If we take one of the issues that I glossed over, abortion, we see that it does indeed "hurt someone" as you gave as your basis for morality. Or at least thats what I assume it to be, correct me if I'm wrong. The unborn child loses his/her life based on the mother's "right to choose." The usage of the term "pro-choice" is a clever way to distract people from the real issue. By using "pro-choice" you focus back on the mother instead of the life of the unborn child.

I believe that the laws of America are created to protect Americans from harm. There is no law forcing one particular religion or belief system. There are however laws to benefit society as a whole which is why I am on the conservative side of most issues.

Gabe said...

You had to do it didn' you? Go and blast the left...haha. A quite point in your response to your first commenter. "Pro-life" is also a way to clever diquise a complex issue. Don't get me wrong, I believe abortion is against the values of God, but both terms try to simplify a complex issue (rape victims, incest victims, 11, 12 or even 13 year olds could possibly die if carry a baby to term, etc.).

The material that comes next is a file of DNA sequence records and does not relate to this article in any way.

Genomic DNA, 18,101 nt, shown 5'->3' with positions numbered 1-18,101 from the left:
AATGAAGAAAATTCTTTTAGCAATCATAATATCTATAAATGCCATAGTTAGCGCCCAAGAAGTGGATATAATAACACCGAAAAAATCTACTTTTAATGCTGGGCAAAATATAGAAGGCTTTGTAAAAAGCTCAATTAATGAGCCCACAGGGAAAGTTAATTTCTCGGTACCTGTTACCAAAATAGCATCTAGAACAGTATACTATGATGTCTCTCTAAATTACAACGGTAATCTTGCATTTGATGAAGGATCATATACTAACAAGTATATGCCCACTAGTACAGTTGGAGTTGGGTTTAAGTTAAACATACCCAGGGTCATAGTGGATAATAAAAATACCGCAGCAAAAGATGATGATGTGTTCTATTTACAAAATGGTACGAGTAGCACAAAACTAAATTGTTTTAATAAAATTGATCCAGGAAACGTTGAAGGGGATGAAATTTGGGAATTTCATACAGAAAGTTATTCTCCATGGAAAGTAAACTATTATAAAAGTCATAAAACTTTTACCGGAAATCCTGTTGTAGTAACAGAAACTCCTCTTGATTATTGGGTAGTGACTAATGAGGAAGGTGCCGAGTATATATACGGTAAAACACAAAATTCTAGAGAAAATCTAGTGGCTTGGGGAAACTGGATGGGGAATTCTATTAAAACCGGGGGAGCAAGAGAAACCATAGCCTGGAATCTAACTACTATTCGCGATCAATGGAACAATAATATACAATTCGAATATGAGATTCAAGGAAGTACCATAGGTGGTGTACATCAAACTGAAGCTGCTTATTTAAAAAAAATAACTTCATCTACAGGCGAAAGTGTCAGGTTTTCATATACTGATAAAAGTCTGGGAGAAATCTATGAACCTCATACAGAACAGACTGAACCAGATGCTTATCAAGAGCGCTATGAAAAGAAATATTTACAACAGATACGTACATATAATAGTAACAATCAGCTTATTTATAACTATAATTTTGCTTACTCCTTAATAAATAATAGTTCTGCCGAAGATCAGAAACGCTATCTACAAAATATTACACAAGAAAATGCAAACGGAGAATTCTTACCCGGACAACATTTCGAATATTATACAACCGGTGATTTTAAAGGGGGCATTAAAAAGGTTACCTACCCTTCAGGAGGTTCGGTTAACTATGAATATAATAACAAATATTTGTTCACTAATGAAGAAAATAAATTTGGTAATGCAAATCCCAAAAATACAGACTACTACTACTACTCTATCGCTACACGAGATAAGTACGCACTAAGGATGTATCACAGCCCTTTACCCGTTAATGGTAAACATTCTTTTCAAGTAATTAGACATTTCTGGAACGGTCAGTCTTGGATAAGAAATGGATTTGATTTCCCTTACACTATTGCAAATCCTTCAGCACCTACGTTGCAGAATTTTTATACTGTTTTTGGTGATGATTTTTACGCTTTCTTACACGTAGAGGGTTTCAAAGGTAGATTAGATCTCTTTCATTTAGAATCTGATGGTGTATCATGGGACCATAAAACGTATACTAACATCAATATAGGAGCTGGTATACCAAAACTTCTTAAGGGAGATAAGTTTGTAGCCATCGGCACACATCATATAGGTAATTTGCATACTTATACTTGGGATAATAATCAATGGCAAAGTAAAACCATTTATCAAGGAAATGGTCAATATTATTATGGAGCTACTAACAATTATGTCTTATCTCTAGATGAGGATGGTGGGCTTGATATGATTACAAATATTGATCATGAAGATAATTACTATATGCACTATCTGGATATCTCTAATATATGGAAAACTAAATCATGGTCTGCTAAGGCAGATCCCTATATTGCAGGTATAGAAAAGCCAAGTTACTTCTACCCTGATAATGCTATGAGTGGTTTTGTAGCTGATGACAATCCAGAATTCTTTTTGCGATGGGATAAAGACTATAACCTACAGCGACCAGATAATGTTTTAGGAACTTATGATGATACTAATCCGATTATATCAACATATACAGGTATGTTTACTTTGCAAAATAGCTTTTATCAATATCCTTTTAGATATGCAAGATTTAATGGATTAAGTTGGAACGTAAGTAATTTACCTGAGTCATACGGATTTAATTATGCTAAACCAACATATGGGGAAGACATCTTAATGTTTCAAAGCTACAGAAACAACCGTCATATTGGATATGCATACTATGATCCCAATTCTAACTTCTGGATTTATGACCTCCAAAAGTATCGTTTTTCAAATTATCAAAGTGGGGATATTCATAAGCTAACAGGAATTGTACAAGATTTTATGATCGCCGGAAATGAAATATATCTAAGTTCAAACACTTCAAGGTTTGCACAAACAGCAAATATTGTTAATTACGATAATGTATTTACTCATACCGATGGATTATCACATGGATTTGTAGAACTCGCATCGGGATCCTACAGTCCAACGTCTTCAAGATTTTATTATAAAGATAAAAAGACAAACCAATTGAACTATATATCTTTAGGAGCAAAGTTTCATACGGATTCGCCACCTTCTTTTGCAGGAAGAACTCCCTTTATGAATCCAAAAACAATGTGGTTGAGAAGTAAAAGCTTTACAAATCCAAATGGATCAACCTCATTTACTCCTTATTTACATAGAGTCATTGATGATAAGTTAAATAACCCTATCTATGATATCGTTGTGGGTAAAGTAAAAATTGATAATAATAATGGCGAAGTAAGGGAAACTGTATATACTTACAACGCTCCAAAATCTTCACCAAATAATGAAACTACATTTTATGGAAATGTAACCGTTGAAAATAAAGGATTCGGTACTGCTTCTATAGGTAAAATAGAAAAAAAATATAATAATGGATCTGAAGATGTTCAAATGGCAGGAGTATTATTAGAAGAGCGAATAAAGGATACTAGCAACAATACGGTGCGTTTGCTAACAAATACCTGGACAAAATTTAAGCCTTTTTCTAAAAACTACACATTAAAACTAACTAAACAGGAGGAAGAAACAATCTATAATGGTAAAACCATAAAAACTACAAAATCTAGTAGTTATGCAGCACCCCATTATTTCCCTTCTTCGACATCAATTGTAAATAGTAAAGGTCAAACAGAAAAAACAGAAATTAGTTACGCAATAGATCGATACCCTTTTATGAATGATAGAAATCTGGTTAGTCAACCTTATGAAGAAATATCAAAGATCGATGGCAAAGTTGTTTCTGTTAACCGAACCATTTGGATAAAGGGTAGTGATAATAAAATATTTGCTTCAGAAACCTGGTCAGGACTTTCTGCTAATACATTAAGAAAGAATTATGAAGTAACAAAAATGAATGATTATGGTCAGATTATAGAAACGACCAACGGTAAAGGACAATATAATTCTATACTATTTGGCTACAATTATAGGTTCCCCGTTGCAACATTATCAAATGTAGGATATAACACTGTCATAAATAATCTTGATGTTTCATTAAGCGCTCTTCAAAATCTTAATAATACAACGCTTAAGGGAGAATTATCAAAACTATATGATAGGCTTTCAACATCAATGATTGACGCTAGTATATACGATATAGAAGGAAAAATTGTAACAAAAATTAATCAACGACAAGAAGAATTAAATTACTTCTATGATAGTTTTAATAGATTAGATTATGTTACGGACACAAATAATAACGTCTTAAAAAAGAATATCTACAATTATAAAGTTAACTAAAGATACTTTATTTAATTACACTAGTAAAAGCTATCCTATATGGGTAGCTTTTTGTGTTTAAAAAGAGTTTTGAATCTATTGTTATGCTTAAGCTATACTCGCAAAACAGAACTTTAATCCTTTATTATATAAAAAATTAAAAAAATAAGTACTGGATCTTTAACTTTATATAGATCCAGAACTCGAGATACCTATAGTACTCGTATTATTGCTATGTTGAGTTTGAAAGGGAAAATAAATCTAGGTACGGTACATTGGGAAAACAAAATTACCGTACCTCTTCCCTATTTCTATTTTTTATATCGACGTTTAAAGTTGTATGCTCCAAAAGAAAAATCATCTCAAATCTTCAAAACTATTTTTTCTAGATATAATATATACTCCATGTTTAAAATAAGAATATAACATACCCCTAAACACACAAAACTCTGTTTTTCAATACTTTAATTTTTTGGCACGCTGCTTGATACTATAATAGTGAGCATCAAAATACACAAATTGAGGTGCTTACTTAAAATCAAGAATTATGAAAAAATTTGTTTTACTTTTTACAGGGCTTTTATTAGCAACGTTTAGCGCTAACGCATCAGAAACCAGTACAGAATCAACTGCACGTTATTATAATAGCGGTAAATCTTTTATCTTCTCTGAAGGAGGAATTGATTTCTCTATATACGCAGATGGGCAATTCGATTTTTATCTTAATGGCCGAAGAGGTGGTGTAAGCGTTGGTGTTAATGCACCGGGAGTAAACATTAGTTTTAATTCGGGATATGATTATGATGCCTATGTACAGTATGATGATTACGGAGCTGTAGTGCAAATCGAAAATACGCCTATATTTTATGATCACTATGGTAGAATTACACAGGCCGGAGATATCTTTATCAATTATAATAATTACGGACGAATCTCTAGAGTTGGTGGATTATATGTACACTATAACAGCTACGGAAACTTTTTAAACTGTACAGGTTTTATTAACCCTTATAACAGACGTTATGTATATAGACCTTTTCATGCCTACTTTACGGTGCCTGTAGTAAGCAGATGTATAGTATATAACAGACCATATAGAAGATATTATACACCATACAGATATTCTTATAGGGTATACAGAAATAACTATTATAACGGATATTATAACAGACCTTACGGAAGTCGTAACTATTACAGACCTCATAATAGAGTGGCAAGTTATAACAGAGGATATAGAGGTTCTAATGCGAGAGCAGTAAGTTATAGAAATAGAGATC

Now about your post. I guess I disagree and even with the mightly Kent Allen. Who cares if the world is growing more secular...aren't we as Christians really citizens of another kingdom...a heavenly kingdom? Is this world our home...or are we sojouners on a journey back home to God? Isn't the world inherently evil, or fallen, to use a biblical/theological term? Maybe we have institutionalized Christianity so much and become so at peace with culture that we've forgotten that Christianity is call to counter-cultural and subculture distinct from the world...or maybe we should be just as tough on materialism/consumerism (or greediness) (Note: I don't think you are materialistic) and preach against material excessiveness just as much as we do against gay marriage or abortion. Where's the balance? Is there a balance?